Backbone Reactive – Adding in Events

This is Part Three of the Backbone Reactive Tutorial. For all sections, please view the Table of Contents.

So far the List page doesn’t do anything apart from list the messages we have. This means that it is less functional than the static html fallback site – at least with that one you could view the message contents. So in this post we are going to build on our simple Backbone app, adding in events so you can actually view the messages.

Luckily adding Events in Backbone is simple. Within the ListRowView all you have to do is add:

  events: {
    "click": "open"
  open: function () {
    console.log("clicked: " +;

Now when you reload the page and click on a row you should see the console output the ID of the model you clicked on. So now we know we can click on a row, we need to load in the data and display it.

Note: You can find all the source code to this project on GitHub, this chapter has been tagged ch3-events

Let’s tackle this in reverse order and create a new view to display the message contents, we’ll call it MessageView:

var MessageView = Backbone.View.extend({
  id: 'message',
  render: function () {
    var date = DateFunctions.getDate(this.model.get('date'));
    var dateNice = DateFunctions.getDateAndTimeNice(date);
    var html = '<p><label>From</label> ' + this.model.get('from') + '</p>' +
      '<p><label>Date</label> ' + dateNice + '</p>' +
      '<p><label>Subject</label> ' + this.model.get('subject') + '</p>' +
      '<p>' + this.model.get('body') + '</p>';
    // if the message view is not already attached to the page, simply
    // append it into the body
    if (!$("body").children("#" + {

There is nothing too special going on here. All this view currently does is to render a bunch of HTML, using the properties of its model for the values.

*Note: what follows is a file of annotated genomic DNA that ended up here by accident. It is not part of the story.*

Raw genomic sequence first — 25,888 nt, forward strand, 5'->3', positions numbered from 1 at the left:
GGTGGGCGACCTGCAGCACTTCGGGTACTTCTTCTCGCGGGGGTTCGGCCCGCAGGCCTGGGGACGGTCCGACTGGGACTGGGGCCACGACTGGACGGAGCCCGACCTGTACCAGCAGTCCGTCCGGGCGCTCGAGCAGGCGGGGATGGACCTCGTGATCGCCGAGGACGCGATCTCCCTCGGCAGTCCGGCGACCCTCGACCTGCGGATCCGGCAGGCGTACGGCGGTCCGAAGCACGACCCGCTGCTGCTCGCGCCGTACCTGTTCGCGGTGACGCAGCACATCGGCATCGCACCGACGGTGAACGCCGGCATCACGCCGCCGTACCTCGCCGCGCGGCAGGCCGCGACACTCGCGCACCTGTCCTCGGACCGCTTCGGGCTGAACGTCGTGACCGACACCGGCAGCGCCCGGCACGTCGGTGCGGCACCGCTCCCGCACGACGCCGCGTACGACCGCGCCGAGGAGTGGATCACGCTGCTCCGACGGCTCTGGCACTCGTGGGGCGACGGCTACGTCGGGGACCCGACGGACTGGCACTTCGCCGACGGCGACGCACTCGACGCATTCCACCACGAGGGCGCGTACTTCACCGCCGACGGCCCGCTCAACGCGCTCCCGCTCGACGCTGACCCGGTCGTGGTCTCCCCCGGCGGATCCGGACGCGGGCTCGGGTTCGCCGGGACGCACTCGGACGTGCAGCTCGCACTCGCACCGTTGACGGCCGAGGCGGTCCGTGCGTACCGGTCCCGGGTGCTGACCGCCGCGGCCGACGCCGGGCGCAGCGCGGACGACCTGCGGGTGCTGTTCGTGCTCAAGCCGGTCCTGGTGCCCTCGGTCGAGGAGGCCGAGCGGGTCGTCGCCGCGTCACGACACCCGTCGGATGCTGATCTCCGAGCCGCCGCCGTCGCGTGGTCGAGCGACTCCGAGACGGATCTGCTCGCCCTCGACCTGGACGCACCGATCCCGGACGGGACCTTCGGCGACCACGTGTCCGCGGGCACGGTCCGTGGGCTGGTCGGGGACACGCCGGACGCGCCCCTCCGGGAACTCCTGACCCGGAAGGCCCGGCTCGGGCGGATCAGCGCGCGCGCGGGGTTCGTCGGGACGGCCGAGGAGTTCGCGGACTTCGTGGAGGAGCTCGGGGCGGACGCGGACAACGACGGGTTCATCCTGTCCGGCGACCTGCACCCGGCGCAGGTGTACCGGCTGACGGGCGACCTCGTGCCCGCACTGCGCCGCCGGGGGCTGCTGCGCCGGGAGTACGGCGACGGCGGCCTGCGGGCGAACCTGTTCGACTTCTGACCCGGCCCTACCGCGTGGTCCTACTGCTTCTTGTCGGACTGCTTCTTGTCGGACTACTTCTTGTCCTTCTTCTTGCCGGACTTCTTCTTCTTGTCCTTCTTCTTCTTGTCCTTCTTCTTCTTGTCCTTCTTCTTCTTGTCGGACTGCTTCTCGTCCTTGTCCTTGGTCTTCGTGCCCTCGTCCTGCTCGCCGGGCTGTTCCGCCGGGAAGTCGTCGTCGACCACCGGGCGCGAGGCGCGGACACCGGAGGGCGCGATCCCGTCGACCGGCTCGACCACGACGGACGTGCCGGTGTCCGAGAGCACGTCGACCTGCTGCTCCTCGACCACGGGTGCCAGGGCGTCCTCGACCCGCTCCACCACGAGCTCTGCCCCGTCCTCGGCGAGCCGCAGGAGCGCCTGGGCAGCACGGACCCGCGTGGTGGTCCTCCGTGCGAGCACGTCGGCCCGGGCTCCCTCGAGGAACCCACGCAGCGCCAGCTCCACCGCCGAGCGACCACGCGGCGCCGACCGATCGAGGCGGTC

You may spot a new object called DateFunctions. This was a simple utility object created as now we are displaying the data in two views (the ListRowView and the MessageView).

The big questions about this view are:
– how does it get the data to display? and
– where is it called from?

When working through this initially I started to initiate and load the MessageView directly in ListRowView when the event was clicked (see /57e9e5f/). However, this lead to the two undesirable outcomes.

Firstly MessageView would have been repeatedly initialised every time someone tries to view a message. This isn’t too big a deal, but it is not efficient when we could initialise once and be done with it.

Secondly, as the MessageView would be initialised every time we want to view the message, when the view renders and injectes itself into the DOM we needed to add logic to stop it adding itself multiple times to the page.

There are a couple of ways to solve this. One method (although I didn’t try it) would possibly be to create a singleton class for the Message viewer, this would have stopped the reinitialisation issue.